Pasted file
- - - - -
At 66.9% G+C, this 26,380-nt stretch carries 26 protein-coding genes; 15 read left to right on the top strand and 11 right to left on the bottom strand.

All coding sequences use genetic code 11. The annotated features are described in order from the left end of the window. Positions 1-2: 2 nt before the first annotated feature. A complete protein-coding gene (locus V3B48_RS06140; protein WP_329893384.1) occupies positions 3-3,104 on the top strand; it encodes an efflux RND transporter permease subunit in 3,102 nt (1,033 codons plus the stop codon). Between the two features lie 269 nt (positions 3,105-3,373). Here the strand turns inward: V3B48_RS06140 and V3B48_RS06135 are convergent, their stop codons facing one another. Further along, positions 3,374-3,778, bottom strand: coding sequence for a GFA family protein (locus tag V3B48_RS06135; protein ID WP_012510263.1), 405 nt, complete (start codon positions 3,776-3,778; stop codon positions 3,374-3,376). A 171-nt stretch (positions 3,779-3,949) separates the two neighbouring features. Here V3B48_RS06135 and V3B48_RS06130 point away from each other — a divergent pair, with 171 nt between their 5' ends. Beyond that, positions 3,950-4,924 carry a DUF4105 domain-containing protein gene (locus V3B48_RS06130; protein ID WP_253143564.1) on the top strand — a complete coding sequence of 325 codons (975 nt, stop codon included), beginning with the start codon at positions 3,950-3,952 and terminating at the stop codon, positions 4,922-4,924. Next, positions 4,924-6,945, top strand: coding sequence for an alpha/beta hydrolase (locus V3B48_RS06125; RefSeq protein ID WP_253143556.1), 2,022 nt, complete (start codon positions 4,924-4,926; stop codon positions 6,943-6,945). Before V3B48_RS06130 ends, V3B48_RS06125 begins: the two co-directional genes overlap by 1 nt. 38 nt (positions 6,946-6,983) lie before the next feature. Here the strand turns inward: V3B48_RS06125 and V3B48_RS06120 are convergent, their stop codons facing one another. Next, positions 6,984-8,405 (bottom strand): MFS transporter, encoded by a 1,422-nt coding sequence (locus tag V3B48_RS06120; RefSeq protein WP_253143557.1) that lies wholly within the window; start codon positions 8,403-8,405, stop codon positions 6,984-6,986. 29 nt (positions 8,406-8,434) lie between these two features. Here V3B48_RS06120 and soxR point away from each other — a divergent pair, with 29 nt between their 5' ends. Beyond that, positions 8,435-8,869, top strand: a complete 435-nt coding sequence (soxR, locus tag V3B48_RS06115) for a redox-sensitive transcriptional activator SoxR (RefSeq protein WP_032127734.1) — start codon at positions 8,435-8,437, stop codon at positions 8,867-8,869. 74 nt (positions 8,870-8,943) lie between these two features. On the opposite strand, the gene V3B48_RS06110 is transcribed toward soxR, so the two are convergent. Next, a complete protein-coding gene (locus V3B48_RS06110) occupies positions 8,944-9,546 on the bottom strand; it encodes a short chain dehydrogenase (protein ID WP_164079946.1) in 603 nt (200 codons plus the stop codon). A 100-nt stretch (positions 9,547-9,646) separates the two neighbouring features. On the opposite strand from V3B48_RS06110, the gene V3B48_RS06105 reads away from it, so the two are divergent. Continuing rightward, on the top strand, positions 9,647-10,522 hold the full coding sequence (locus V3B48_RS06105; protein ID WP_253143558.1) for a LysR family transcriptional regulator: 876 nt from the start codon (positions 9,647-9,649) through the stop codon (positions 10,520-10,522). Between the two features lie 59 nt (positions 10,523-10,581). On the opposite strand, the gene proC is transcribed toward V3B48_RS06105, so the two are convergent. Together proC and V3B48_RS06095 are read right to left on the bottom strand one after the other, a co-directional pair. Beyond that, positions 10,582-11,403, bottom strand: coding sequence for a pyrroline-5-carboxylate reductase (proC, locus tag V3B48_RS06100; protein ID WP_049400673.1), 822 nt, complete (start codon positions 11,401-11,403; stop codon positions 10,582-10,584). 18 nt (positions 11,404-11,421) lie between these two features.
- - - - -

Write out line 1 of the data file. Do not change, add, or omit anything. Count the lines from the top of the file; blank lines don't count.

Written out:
At 66.9% G+C, this 26,380-nt stretch carries 26 protein-coding genes; 15 read left to right on the top strand and 11 right to left on the bottom strand.